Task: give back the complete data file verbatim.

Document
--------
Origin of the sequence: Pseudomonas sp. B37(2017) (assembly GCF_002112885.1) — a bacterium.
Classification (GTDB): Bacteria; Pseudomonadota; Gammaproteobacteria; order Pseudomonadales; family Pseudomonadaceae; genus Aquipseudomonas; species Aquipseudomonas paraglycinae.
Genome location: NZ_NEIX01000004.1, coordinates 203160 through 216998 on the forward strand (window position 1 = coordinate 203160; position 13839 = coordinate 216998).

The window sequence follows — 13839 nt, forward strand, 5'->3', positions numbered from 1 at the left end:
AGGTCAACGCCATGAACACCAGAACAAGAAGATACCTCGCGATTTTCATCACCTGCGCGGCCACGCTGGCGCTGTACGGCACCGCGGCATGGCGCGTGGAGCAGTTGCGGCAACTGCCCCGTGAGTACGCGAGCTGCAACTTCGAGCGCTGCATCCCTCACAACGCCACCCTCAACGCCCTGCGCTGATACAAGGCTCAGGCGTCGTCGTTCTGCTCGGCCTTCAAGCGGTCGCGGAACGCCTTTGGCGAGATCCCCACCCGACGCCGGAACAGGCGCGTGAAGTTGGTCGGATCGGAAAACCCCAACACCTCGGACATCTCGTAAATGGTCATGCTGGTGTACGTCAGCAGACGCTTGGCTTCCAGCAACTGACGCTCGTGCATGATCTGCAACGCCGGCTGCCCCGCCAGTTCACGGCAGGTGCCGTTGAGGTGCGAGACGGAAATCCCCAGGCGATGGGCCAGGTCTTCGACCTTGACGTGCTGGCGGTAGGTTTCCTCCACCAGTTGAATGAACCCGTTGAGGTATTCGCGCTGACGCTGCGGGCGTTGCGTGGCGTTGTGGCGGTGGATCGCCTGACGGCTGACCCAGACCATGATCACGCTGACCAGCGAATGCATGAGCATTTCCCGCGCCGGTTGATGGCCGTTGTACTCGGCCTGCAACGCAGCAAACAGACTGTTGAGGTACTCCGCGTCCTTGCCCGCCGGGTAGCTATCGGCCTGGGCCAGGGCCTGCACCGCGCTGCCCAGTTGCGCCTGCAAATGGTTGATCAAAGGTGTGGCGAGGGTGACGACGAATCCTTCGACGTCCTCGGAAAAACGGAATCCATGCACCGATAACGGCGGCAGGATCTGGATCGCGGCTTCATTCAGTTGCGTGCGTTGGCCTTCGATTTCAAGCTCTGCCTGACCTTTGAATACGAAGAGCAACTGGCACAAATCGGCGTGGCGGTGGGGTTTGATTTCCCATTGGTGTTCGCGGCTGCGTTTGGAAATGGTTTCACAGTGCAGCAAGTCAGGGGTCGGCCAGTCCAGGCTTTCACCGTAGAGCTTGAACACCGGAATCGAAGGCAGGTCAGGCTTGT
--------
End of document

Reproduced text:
Origin of the sequence: Pseudomonas sp. B37(2017) (assembly GCF_002112885.1) — a bacterium.
Classification (GTDB): Bacteria; Pseudomonadota; Gammaproteobacteria; order Pseudomonadales; family Pseudomonadaceae; genus Aquipseudomonas; species Aquipseudomonas paraglycinae.
Genome location: NZ_NEIX01000004.1, coordinates 203160 through 216998 on the forward strand (window position 1 = coordinate 203160; position 13839 = coordinate 216998).

The window sequence follows — 13839 nt, forward strand, 5'->3', positions numbered from 1 at the left end:
AGGTCAACGCCATGAACACCAGAACAAGAAGATACCTCGCGATTTTCATCACCTGCGCGGCCACGCTGGCGCTGTACGGCACCGCGGCATGGCGCGTGGAGCAGTTGCGGCAACTGCCCCGTGAGTACGCGAGCTGCAACTTCGAGCGCTGCATCCCTCACAACGCCACCCTCAACGCCCTGCGCTGATACAAGGCTCAGGCGTCGTCGTTCTGCTCGGCCTTCAAGCGGTCGCGGAACGCCTTTGGCGAGATCCCCACCCGACGCCGGAACAGGCGCGTGAAGTTGGTCGGATCGGAAAACCCCAACACCTCGGACATCTCGTAAATGGTCATGCTGGTGTACGTCAGCAGACGCTTGGCTTCCAGCAACTGACGCTCGTGCATGATCTGCAACGCCGGCTGCCCCGCCAGTTCACGGCAGGTGCCGTTGAGGTGCGAGACGGAAATCCCCAGGCGATGGGCCAGGTCTTCGACCTTGACGTGCTGGCGGTAGGTTTCCTCCACCAGTTGAATGAACCCGTTGAGGTATTCGCGCTGACGCTGCGGGCGTTGCGTGGCGTTGTGGCGGTGGATCGCCTGACGGCTGACCCAGACCATGATCACGCTGACCAGCGAATGCATGAGCATTTCCCGCGCCGGTTGATGGCCGTTGTACTCGGCCTGCAACGCAGCAAACAGACTGTTGAGGTACTCCGCGTCCTTGCCCGCCGGGTAGCTATCGGCCTGGGCCAGGGCCTGCACCGCGCTGCCCAGTTGCGCCTGCAAATGGTTGATCAAAGGTGTGGCGAGGGTGACGACGAATCCTTCGACGTCCTCGGAAAAACGGAATCCATGCACCGATAACGGCGGCAGGATCTGGATCGCGGCTTCATTCAGTTGCGTGCGTTGGCCTTCGATTTCAAGCTCTGCCTGACCTTTGAATACGAAGAGCAACTGGCACAAATCGGCGTGGCGGTGGGGTTTGATTTCCCATTGGTGTTCGCGGCTGCGTTTGGAAATGGTTTCACAGTGCAGCAAGTCAGGGGTCGGCCAGTCCAGGCTTTCACCGTAGAGCTTGAACACCGGAATCGAAGGCAGGTCAGGCTTGT